In fact, on the personality side, you get a twofer. You get one man's analysis of superstar/super narcissist Tiger Woods. And you also get to observe what happens when that ego collides with the big but fragile ego of super coach Hank Haney. Very interesting dynamics!!! In the end, Haney hails Tiger as the greatest golfer of all time. But that accolade is tempered by Haney's assessment of Tiger's underdeveloped personal skills. You also get Haney's defense of his own record as Tiger's coach.
Haney does not do this, but I noted parallels between Tiger and what I have read about superstars in other fields--particularly Steve Jobs and the early Bill Gates. It is apparent that super talent and warm, fuzzy personalities are not often combined in one package (although Gates seems to have mellowed).
Haney should have probably not written this book. While he apparently violated no contracts with Tiger, I agree that he violated the implied trust between a teacher and a student. Nonetheless, we readers are better off because he did. Once you filter out Haney's bruised feelings, "The Big Miss" really does appear to be as accurate a view of Tiger Woods as we will ever get.
72 internautes sur 88 ont trouvé ce commentaire utile 
HASH(0x8fdaf714) étoiles sur 5 Golf first; gossip second 28 mars 2012
Par James P. Mcdonough, Jr. - Publié sur Amazon.com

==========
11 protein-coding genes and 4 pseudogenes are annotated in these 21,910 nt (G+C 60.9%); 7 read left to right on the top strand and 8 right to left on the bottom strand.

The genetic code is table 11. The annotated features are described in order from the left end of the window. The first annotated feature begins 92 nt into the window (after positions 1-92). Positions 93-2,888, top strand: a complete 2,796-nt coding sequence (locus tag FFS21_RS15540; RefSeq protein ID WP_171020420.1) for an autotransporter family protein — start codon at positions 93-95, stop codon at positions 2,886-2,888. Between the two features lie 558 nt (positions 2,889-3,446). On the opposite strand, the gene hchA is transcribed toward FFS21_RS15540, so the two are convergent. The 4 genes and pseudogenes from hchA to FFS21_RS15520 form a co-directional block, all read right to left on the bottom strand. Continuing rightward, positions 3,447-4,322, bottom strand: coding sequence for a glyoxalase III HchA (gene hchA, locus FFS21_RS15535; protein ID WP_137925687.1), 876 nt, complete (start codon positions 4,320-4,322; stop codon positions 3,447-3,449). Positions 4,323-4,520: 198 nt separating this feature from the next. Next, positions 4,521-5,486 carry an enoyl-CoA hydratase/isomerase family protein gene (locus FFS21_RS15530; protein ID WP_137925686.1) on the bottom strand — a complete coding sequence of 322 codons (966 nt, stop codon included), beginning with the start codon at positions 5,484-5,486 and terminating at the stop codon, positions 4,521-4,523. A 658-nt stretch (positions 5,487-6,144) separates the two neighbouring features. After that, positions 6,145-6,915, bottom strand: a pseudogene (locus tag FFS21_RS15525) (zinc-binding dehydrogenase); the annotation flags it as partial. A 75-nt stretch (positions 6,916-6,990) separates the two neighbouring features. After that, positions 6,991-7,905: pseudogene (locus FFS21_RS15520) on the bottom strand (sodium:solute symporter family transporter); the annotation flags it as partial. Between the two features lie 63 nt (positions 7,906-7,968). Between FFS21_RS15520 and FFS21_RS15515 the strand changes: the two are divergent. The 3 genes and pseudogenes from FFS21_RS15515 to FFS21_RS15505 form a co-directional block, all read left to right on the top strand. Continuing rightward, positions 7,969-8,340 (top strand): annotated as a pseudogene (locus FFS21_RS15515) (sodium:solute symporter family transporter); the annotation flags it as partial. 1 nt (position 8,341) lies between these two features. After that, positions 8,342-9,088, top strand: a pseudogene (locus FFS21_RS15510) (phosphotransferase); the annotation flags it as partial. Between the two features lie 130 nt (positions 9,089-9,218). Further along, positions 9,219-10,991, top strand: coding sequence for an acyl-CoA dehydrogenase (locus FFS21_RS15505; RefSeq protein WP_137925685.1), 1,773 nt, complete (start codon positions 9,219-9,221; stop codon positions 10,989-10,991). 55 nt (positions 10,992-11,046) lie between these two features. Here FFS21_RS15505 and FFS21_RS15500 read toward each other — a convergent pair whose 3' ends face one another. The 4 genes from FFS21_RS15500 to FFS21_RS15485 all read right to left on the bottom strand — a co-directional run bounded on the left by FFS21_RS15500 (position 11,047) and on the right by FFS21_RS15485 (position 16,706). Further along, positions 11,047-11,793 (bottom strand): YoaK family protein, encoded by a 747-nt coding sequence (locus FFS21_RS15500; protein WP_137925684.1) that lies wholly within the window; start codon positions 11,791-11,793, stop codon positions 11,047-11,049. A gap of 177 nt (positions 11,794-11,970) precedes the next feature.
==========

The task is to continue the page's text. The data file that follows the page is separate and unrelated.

Format: Relié Achat vérifié
Hank Haney is a golf instructor and not a writer, but this book is well written. The focus is on Tiger Woods as a golfer, and to a lesser extent as a person, but Haney is mainly interested in the golf. We learn a lot about golf instruction and the fine line that some of these golfers have to maintain in order to compete. I wondered, before reading the book, why a guy like Tiger even needs a coach, but if his swing gets just a little off, he doesn't have the ability to correct it.

There is a fair amount of information provided about Tiger's life, his family, his personal conduct, but Haney does not dwell on the scandalous behavior that ruined Tiger's reputation; he says he didn't know about any of it. Some of the revelations about how Tiger feels about other players and other athletes border on creepy.

The most surprising information is about how Tiger basically seemed bored with golf and wanted to become a Navy Seal. His body is overbuilt for his frame, which may be causing some of his physical problems. The book concludes with a lengthy and somewhat unpleasant self-justification of how Haney did a good job as Tiger's coach. I think he would have been better off letting the record speak for itself.